Accomplished artist by 1888, although still dependent on Theo and not recognised by his peers
Continued to smoke and drink "if the storm within gets too loud, I take a glass more to stun myself", health deteriorating "indescribable anguish"
Painted avidly but mental health disimproving
Fantasy of founding an art colony
Gaugain moves in - stormy relationship
March 1889 - Left for Saint Remy
I am unable to describe what exactly is the matter with me
"horrible fits of anxiety...
feeling of emptiness.... attacks of
melancholy and remorse"
"I am rather well just now...
except for a certain undercurrent
of vague sadness"
The other Vincent
Mother's anxiety - Vincent as receptacle
Difficulty separating - parents as secure base
Ties to his father
Crises of individuation?
Hospitalised for one year, 300 works of art.
Experienced extremes of mood, periods of psychosis and periods of great lucidity
Periods of mental illness coincide with developments in Theo's life (engagement, marriage, birth of son)
Number of suicidal gestures (consuming turpentine)
May 1890, Vincent moved to Auvers-sur-Oise to be closer to Theo
Lived near his friend, and physician, Dr Gachet
Abstinent, free of seizures, first painting had been sold, continues to paint - 100 works of art in 70 days
Theo's health began to fail and the likelihood of ongoing financial support seemed less likely
Possibly at this point Vincent saw himself as a burden and began to feel more isolated, he wrote to Theo "It is not difficult to express here my entire sadness and extreme loneliness"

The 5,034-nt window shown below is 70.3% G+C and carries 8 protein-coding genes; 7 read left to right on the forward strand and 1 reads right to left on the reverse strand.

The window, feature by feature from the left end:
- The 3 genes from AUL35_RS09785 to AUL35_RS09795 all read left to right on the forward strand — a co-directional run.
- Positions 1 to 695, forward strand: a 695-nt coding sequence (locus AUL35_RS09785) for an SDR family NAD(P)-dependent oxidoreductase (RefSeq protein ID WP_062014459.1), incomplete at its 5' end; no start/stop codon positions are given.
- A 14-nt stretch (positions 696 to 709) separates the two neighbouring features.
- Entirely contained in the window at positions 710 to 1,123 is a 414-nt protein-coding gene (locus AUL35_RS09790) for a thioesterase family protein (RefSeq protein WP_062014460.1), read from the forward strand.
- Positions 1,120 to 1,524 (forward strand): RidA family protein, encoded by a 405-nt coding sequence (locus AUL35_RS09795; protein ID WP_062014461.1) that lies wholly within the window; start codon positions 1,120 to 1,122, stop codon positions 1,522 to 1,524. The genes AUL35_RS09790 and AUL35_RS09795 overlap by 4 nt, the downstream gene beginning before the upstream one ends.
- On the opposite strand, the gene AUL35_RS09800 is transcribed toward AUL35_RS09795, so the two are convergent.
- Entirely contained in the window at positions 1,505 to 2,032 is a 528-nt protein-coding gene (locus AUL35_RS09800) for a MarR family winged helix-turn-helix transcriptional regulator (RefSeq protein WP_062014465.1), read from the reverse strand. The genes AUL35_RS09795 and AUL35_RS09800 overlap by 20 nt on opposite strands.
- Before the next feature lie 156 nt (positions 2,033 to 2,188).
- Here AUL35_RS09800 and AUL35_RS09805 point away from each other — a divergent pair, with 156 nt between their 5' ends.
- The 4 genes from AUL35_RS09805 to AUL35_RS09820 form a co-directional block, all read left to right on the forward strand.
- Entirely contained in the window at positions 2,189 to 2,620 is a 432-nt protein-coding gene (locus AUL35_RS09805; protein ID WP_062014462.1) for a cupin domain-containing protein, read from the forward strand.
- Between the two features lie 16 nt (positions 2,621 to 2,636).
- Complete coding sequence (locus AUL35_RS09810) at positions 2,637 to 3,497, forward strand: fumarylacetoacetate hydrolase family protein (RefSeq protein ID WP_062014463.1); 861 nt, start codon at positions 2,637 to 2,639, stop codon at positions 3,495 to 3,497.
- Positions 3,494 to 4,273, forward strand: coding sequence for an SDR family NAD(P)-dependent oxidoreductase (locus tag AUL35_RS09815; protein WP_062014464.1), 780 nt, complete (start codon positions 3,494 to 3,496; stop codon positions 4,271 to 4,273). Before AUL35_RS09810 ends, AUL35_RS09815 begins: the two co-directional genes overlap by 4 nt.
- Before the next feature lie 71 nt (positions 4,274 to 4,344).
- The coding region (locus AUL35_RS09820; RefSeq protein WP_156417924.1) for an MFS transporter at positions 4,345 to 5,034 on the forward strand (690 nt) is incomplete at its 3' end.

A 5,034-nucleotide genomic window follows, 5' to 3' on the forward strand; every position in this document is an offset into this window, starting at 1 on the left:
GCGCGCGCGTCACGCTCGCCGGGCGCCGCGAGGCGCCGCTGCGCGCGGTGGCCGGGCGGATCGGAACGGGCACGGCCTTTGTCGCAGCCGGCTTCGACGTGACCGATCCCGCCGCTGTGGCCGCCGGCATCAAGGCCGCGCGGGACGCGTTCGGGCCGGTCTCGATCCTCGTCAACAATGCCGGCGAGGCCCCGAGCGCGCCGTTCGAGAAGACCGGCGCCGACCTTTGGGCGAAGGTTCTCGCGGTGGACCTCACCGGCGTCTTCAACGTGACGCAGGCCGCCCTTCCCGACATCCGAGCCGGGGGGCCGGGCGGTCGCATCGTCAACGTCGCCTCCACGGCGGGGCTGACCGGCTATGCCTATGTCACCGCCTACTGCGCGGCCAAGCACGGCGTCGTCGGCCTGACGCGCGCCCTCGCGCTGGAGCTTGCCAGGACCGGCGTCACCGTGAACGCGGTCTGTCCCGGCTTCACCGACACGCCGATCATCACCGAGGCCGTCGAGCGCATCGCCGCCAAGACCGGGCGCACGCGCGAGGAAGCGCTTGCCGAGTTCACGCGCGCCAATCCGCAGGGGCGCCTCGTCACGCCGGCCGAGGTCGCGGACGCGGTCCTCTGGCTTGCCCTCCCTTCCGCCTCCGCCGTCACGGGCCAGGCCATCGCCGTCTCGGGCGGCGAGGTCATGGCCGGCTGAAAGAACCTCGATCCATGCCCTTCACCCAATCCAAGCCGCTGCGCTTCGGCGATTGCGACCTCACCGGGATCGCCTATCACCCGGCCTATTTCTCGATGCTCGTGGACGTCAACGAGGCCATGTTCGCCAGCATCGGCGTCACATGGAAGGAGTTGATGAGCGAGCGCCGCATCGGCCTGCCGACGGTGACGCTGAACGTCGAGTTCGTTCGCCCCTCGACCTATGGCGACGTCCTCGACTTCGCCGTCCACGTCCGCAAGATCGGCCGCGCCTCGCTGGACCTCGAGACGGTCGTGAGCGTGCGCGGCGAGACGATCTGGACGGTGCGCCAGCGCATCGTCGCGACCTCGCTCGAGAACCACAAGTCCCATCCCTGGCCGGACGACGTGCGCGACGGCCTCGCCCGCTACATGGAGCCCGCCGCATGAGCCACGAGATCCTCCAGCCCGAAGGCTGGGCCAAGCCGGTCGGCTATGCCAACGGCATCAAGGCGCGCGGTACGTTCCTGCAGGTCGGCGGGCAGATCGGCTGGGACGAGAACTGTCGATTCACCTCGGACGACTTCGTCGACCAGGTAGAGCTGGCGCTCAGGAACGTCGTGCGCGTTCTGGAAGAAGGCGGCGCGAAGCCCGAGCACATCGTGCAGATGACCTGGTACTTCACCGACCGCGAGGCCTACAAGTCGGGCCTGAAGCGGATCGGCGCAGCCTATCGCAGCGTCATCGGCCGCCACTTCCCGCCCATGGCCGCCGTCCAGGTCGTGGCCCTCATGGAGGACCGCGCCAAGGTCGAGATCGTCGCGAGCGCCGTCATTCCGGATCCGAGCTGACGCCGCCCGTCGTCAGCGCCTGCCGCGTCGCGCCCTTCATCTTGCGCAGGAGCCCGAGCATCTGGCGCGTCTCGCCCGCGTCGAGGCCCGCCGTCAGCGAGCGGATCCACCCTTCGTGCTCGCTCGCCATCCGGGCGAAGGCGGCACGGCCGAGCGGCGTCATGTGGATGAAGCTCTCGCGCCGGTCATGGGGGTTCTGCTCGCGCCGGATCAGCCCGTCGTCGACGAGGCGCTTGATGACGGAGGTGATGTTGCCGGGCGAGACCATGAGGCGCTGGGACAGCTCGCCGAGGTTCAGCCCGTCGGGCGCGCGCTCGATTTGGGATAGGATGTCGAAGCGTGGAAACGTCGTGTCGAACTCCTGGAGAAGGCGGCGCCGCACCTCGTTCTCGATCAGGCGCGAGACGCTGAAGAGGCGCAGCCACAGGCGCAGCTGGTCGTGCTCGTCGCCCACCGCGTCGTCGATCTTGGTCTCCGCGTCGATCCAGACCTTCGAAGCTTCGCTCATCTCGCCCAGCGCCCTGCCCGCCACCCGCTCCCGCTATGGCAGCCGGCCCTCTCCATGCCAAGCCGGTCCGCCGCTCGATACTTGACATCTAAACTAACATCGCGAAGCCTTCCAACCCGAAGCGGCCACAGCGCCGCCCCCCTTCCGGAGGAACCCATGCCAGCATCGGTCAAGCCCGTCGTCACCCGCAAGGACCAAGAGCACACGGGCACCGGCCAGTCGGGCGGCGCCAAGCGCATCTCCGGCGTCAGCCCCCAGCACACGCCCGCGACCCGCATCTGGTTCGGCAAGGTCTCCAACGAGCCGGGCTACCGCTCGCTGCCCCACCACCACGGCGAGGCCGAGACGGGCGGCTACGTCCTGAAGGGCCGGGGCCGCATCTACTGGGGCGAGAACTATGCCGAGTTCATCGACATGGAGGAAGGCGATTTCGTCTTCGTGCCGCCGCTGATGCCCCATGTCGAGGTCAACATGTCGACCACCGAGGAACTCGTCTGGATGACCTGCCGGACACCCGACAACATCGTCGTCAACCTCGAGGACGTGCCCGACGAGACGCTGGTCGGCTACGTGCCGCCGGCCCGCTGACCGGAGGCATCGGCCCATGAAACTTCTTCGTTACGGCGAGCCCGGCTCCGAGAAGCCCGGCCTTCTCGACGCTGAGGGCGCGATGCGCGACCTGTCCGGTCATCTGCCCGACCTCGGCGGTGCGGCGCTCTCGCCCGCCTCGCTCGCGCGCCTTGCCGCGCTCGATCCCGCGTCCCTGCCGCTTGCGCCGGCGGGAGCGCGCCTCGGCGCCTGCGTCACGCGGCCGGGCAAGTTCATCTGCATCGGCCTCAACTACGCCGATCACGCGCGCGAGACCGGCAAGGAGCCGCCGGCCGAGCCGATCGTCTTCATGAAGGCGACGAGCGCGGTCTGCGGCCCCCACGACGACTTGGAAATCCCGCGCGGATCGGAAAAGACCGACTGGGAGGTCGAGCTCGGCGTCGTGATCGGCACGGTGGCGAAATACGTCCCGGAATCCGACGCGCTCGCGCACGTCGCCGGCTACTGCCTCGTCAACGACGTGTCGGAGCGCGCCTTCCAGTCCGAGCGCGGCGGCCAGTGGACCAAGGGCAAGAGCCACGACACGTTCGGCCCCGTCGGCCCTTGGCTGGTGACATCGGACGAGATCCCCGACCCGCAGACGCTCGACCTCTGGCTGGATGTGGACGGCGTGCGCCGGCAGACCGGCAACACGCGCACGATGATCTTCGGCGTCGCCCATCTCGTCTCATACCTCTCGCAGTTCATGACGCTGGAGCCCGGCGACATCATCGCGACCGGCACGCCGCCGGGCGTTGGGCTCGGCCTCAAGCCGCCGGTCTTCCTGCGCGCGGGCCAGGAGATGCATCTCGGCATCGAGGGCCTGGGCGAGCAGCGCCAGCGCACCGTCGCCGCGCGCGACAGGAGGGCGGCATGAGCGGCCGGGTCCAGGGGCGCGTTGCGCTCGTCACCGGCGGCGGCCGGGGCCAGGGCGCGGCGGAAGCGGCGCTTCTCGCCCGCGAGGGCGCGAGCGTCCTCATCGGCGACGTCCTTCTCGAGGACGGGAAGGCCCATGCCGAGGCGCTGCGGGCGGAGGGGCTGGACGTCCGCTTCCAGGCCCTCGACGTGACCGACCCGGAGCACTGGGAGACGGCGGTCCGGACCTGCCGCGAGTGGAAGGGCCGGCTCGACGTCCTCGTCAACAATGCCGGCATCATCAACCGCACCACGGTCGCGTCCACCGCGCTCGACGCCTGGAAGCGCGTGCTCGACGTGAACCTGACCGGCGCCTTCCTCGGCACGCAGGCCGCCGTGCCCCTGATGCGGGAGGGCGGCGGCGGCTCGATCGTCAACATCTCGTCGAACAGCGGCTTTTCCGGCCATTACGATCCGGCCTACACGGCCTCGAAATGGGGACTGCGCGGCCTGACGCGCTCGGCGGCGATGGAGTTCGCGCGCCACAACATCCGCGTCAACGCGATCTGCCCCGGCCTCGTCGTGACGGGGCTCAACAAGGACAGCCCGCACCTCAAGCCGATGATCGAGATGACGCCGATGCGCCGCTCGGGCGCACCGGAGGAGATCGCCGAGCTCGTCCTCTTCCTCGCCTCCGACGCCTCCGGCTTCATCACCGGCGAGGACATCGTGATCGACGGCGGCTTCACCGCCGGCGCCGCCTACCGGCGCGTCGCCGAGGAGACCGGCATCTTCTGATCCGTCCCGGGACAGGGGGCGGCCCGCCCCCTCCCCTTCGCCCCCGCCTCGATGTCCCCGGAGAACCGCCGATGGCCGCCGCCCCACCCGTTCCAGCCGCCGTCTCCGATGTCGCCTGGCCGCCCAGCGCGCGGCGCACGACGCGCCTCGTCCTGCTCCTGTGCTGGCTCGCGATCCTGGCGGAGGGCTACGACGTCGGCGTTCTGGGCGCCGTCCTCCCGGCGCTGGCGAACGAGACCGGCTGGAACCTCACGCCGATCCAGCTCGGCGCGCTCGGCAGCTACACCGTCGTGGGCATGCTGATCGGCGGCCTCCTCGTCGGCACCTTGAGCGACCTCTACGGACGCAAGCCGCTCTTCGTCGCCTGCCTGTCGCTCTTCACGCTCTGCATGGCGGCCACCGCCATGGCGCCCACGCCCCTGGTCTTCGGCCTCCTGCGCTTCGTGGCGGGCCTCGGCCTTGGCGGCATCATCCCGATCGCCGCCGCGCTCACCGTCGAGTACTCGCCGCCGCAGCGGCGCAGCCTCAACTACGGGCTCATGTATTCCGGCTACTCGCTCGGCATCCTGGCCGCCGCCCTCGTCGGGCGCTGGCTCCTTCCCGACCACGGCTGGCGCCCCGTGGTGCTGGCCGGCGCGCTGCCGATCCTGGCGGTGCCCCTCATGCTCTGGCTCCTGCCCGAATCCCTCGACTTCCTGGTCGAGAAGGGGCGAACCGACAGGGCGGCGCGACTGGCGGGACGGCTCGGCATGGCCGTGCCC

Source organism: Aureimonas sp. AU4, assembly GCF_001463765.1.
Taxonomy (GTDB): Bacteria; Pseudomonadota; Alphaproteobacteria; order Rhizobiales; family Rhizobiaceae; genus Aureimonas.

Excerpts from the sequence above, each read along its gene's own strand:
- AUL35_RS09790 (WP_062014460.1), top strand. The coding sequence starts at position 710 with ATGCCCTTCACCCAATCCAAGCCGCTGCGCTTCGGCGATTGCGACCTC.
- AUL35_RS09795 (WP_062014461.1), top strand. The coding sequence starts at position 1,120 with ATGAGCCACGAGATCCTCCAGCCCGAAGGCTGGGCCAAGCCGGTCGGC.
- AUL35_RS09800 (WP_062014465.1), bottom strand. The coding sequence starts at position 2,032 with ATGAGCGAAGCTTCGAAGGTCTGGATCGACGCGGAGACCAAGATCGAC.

He shot himself on 27th July 1890, later telling a friend "I couldn't stick it any longer, so I shot myself"
He died two days later from an infection in the gunshot wound with Theo by his side. His last words "The sadness will last forever"
Search for Self:
Difficulties from birth
Cain & Cain "Who am I?
Search for self through others
Failure to find himself in family businesses
Found himself as an artist - little recognition
Daimonic (May, 1969): individuation/ human potential/ innocence to experience
For Vincent his early experience of loss is likely to have made individuation from his family vitally important, it is possible that his difference from them reinforced this and throughout his life he battled to fulfill his daimonic destiny
Jamison (1993): Within artistic circles madness is normal, greater access to reflective thought
Concordance between emotional vulnerability and great creativity recognised since 1900's (Perry, 1990)
"If my devils are to leave me, I am afraid my angels will take flight as well" Rilke, 1875 - 1926
"I put my heart and soul into the work and lost my mind in the process" 1878
Father: It grieves us so when we see....that he literally knows no joy of life... it seems as if he deliberately chooses the most difficult path"
Mother: I am always
so afraid that wherever Vincent
may be or whatever he may do, he
will spoil everything by his
eccentricity, his queer ideas
and views on life
Art as a way to deny death
Huskler (1971) - early fantasy, the need to suffer
Ernest Becker (1973) discussed the terror of separation - isolation/ annihilation
Rank (1932) - meaning making for the artist, personal view of the world
Art as the answer to the problem of existence - art as an attempt to attain immortality
Art as a way to connect with others: otherwise rendered meaningless
Taylor (1979)Van Gogh's reflective capacity - thinking about existence - prone to suffer crises of meaninglessness from which art was an escape
Yalom (1980) to create something new, novel and beautiful is an antidote to meaninglessness.
"Well the truth is we cannot speak other than by our paintings"
Victor Frankl (1946)
"In some ways suffering ceases to be suffering at the moment it finds a meaning"